UNDATED (CBS) -- Ariel Castro knows he will never again be a free man. Thursday a judge officially sentenced the Cleveland man to life in prison with no parole for kidnapping and torturing three young women and holding them captive for more than a decade.
Last week, the former school bus driver pleaded guilty to 937 of 977 charges. Doing so keeps the death penalty off the table.
New documents reveal Amanda Berry, Michelle Knight and Gina Dejesus were allowed to keep diaries detailing their decade of captivity.
According to court documents, "The entries speak of forced sexual conduct, of being locked in a dark room, of anticipating the next session of abuse, of the dreams of someday escaping and being reunited with family..."
The girls were chained up by their ankles, fed one meal a day, and showered once a week. As punishment, Castro would keep them in a cold basement or a sweltering attic.
During statements from the victims, Michelle Knight told the court what her life was like. She spoke of missing her son and of her friendship with Gina DeJesus, which she said helped them both survive. She also spoke of Castro's cruelty, the hypocrisy of his regular church attendance, and said she spent 11 years in hell.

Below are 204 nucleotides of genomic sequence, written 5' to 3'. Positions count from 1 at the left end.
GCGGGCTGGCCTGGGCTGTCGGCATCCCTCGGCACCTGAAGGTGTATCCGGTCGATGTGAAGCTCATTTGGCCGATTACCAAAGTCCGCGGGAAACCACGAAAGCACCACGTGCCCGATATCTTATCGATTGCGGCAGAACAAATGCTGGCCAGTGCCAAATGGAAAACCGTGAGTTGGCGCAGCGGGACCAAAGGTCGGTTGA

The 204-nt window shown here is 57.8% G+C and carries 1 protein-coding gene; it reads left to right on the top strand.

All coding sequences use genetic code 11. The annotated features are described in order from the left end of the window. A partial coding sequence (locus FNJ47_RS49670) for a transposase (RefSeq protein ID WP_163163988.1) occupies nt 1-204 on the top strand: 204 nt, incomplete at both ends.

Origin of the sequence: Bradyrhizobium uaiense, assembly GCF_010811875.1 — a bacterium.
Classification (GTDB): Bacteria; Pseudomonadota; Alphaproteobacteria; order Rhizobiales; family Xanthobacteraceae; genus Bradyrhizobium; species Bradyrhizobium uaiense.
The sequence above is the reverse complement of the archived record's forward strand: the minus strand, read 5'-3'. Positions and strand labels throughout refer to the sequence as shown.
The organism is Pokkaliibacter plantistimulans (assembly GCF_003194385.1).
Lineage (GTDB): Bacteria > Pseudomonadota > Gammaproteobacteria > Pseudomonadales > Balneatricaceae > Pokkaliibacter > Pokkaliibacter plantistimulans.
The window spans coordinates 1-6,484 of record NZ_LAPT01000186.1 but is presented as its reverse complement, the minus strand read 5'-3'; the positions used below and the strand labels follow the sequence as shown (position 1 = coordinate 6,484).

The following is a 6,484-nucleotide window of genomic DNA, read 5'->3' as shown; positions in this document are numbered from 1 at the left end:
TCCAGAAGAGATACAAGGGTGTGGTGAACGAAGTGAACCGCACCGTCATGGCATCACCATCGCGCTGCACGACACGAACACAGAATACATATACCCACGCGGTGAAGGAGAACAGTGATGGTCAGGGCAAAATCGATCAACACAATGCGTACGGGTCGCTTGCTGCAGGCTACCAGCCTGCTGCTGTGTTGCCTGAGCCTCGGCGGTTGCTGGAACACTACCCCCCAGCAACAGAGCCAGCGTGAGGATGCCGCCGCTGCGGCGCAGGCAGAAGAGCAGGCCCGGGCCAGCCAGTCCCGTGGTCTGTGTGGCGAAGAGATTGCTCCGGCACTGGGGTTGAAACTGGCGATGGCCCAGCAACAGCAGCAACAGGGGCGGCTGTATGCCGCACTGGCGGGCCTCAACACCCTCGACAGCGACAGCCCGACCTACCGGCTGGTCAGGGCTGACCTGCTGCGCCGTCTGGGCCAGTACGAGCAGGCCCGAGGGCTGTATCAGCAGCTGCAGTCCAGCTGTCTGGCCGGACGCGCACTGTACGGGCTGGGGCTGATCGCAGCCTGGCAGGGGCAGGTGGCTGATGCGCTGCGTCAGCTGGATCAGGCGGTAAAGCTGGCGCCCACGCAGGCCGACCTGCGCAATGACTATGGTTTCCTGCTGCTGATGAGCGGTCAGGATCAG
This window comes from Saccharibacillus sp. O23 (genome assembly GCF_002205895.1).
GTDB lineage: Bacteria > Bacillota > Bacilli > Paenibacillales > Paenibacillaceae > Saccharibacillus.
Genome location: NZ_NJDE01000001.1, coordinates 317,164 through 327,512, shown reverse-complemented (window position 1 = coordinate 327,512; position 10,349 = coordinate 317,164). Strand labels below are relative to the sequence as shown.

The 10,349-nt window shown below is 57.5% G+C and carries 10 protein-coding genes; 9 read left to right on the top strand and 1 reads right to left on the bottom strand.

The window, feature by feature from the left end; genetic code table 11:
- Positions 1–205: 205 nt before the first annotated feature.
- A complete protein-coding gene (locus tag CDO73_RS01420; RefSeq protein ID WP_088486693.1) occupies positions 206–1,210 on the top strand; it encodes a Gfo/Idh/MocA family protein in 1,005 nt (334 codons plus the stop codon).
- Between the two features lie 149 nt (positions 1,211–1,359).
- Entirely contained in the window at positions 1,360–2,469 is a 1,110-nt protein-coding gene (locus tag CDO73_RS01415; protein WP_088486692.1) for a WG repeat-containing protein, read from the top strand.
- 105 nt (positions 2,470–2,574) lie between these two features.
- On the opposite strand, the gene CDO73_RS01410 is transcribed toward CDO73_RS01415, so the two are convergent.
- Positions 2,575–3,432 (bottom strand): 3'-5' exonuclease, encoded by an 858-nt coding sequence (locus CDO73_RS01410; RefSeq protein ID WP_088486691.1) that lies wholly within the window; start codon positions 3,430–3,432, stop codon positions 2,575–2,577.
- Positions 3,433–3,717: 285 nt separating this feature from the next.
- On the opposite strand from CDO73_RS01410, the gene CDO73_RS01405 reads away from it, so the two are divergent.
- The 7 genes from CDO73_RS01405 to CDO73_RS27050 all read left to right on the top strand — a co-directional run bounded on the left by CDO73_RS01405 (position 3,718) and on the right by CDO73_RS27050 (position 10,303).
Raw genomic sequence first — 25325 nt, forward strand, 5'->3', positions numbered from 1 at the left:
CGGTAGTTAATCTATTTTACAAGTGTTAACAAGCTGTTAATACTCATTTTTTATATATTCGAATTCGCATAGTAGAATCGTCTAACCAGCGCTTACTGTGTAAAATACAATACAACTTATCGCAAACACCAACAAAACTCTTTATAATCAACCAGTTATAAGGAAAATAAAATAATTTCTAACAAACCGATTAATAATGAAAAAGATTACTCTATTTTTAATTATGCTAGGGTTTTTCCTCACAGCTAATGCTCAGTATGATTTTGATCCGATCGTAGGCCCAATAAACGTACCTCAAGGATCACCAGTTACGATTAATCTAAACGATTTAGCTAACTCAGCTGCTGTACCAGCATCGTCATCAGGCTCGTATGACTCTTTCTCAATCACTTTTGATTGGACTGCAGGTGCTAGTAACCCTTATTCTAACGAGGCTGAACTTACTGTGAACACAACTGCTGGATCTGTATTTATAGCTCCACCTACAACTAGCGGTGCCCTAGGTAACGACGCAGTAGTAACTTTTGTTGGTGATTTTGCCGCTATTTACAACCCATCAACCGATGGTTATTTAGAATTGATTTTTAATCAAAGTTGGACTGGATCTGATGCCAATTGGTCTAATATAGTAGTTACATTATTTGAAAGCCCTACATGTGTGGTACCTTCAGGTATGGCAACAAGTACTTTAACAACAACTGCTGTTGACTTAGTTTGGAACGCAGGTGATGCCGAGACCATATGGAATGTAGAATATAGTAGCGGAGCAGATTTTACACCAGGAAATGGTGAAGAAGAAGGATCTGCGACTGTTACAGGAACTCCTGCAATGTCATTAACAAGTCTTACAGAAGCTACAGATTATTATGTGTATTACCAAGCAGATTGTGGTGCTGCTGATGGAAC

Speaking to Castro, she said he will not define her any longer.
An FBI agent says a letter written by Ariel Castro contained an attempt to explain his actions in the imprisonment of three women for about a decade.
Special Agent Andrew Burke testified at Castro's sentencing Thursday in Cleveland. Burke says the note included Castro's comment saying, "I am a sexual predator."
Burke also testified that Castro would occasionally pay his victims after raping them. But he then would require them to pay him if they wanted something special from the store.
Cuyahoga County Sheriff's Detective Dave Jacobs says that in an interview, Castro said: "I knew what I did was wrong."
Castro faces life in prison without parole plus one thousand years.
The women were kidnapped between 2002 and 2004. They were 14, 16, and 20 at the time they were taken.